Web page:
For the most part, the many requisite puzzles to be found in The Scorpio Ritual are more straightforward than you might expect. There are a few outright logic puzzles in the game, but most of the time you’ll be combining item’s you’ve picked up and using them on appropriate hotspots. Adding a level of trickiness, you’ll often have to manipulate objects in your inventory before they can be combined. For example, you might not immediately realize that you actually have to manually remove the lid from a bottled item you’ve found before it can be used. This can lead to some frustration, but it’s nowhere near as irritating as puzzles found in some of the more brutally tough adventure games. Leroux also frequently drops her own verbal hints on where to go next or what needs to be done. Despite the game being slightly less difficult on average than other entries in the genre, you’ll still come across plenty of challenges.
One of the truly impressive aspects of The Scorpio Ritual is its in-game graphics. The pre-rendered scenery is quite beautiful. There’s a lot of sharp detail etched into every scene, and the frequent change in location keeps things from getting stale. Character designs, on the other hand, aren’t quite as dazzling in comparison, but they’re generally reasonable. Leroux, along with her cohorts and adversaries, show a good level of animation and movement – yes, even their mouths move during speech. Cutscenes are the poorest aspect of the visuals, and they’re not even that bad.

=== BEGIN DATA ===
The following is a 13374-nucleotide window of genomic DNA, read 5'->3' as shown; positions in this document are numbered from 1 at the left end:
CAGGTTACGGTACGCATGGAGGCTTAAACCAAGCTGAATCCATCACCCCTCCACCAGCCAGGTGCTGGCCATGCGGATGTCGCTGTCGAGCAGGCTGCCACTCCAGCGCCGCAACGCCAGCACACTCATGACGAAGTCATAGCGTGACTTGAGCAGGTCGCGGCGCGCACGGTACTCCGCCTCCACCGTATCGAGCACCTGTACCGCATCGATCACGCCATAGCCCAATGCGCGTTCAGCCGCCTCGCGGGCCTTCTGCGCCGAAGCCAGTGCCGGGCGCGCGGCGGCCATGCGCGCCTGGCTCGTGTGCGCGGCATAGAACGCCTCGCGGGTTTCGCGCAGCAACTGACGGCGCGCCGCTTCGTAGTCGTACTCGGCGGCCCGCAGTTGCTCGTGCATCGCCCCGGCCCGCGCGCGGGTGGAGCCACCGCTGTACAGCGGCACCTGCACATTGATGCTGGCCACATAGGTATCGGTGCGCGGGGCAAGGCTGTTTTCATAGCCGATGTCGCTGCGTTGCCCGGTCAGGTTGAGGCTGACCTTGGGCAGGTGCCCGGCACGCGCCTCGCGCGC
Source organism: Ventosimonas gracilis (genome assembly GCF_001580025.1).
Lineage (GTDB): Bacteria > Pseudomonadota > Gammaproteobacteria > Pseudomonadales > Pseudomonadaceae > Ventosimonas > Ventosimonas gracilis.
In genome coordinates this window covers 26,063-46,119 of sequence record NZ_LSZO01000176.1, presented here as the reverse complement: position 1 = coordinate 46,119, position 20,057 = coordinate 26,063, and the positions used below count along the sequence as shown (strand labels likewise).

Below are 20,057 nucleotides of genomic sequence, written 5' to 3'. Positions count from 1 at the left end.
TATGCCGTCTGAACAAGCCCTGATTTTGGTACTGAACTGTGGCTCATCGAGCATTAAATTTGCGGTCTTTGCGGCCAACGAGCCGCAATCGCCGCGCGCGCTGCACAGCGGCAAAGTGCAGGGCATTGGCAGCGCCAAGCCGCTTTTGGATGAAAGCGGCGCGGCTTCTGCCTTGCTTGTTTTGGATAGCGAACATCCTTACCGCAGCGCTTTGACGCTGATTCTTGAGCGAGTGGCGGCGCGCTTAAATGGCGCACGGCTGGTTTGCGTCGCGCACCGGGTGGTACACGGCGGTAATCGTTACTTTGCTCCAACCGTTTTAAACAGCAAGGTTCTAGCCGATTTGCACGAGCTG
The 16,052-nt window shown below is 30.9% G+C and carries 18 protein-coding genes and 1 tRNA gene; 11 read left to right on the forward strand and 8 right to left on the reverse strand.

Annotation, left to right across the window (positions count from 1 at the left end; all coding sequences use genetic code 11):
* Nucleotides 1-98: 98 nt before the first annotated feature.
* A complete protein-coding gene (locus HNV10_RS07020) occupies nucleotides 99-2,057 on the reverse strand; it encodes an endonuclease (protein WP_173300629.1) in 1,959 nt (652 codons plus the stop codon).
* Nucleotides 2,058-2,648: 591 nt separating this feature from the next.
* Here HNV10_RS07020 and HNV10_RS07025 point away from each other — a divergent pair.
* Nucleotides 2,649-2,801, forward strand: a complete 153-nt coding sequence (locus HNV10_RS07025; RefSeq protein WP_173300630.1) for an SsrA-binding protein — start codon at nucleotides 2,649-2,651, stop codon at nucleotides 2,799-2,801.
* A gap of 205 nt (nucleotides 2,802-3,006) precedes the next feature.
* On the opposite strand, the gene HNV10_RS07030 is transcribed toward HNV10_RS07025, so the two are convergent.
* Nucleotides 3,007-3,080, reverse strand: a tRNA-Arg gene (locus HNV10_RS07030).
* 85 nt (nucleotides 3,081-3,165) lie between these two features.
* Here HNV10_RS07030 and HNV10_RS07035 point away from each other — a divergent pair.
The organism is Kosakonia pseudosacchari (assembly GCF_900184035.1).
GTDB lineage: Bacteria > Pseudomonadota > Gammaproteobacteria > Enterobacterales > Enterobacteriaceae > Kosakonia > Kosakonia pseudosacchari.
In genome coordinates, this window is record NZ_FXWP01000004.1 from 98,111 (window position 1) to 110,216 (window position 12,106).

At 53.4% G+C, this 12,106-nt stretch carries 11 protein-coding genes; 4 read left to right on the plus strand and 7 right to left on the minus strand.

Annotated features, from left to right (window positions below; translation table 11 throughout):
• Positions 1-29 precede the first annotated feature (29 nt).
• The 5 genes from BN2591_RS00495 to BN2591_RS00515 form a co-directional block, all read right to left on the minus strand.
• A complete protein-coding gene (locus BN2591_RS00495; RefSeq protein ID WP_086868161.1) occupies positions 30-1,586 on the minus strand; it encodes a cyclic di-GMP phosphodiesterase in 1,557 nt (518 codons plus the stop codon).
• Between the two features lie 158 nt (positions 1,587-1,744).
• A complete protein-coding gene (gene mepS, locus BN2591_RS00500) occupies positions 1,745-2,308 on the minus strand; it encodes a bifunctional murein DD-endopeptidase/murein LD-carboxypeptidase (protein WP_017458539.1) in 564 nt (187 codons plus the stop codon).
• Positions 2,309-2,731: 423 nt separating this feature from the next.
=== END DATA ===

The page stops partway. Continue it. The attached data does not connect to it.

Chronicles of Mystery may be lacking in the excitement and action departments, but it’s and otherwise well-constructed adventure. Though the ending works, many players who enjoyed the tense sleuthing leading up to the game’s climax will find it disappointingly anticlimactic. Still, players who’d rather flex their brains instead of their trigger fingers should derive a solid amount of enjoyment from this mystery.
RATING OUT OF 5 RATING DESCRIPTION 4.3 Graphics
This is one great looking adventure game. 3.8 Control
Point, click, repeat – in a good way. 3.6 Music / Sound FX / Voice Acting
Voice acting is solid, but the dialogue is hit or miss. 3.5 Play Value
While not overtly difficult or very exciting, it’s a good adventure that will keep you thinking. The slapdash ending takes away from the story a bit. 3.7 Overall Rating – Good
Not an average. See Rating legend above for a final score breakdown.